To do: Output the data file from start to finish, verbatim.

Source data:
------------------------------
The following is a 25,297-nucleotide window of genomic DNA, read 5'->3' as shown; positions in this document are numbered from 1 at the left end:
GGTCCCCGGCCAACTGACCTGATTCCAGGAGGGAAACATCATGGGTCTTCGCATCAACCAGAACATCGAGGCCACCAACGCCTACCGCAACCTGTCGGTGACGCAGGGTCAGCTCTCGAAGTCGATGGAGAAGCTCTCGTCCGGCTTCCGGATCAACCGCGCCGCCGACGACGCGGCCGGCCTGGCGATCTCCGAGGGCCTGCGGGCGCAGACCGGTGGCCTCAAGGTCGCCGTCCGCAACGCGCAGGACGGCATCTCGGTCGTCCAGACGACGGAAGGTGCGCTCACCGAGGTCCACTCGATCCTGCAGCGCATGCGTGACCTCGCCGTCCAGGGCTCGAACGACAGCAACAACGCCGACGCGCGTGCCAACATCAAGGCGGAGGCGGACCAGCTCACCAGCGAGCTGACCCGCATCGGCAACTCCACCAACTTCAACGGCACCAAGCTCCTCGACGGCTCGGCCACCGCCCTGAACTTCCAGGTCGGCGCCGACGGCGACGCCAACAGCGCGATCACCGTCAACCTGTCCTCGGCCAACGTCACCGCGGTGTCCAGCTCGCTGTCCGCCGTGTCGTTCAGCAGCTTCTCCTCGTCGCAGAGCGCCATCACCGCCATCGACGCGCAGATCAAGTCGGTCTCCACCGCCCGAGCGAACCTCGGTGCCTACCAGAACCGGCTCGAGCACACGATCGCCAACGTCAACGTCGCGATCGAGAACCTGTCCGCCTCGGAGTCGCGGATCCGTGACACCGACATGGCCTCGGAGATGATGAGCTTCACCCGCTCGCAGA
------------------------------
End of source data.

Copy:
The following is a 25,297-nucleotide window of genomic DNA, read 5'->3' as shown; positions in this document are numbered from 1 at the left end:
GGTCCCCGGCCAACTGACCTGATTCCAGGAGGGAAACATCATGGGTCTTCGCATCAACCAGAACATCGAGGCCACCAACGCCTACCGCAACCTGTCGGTGACGCAGGGTCAGCTCTCGAAGTCGATGGAGAAGCTCTCGTCCGGCTTCCGGATCAACCGCGCCGCCGACGACGCGGCCGGCCTGGCGATCTCCGAGGGCCTGCGGGCGCAGACCGGTGGCCTCAAGGTCGCCGTCCGCAACGCGCAGGACGGCATCTCGGTCGTCCAGACGACGGAAGGTGCGCTCACCGAGGTCCACTCGATCCTGCAGCGCATGCGTGACCTCGCCGTCCAGGGCTCGAACGACAGCAACAACGCCGACGCGCGTGCCAACATCAAGGCGGAGGCGGACCAGCTCACCAGCGAGCTGACCCGCATCGGCAACTCCACCAACTTCAACGGCACCAAGCTCCTCGACGGCTCGGCCACCGCCCTGAACTTCCAGGTCGGCGCCGACGGCGACGCCAACAGCGCGATCACCGTCAACCTGTCCTCGGCCAACGTCACCGCGGTGTCCAGCTCGCTGTCCGCCGTGTCGTTCAGCAGCTTCTCCTCGTCGCAGAGCGCCATCACCGCCATCGACGCGCAGATCAAGTCGGTCTCCACCGCCCGAGCGAACCTCGGTGCCTACCAGAACCGGCTCGAGCACACGATCGCCAACGTCAACGTCGCGATCGAGAACCTGTCCGCCTCGGAGTCGCGGATCCGTGACACCGACATGGCCTCGGAGATGATGAGCTTCACCCGCTCGCAGA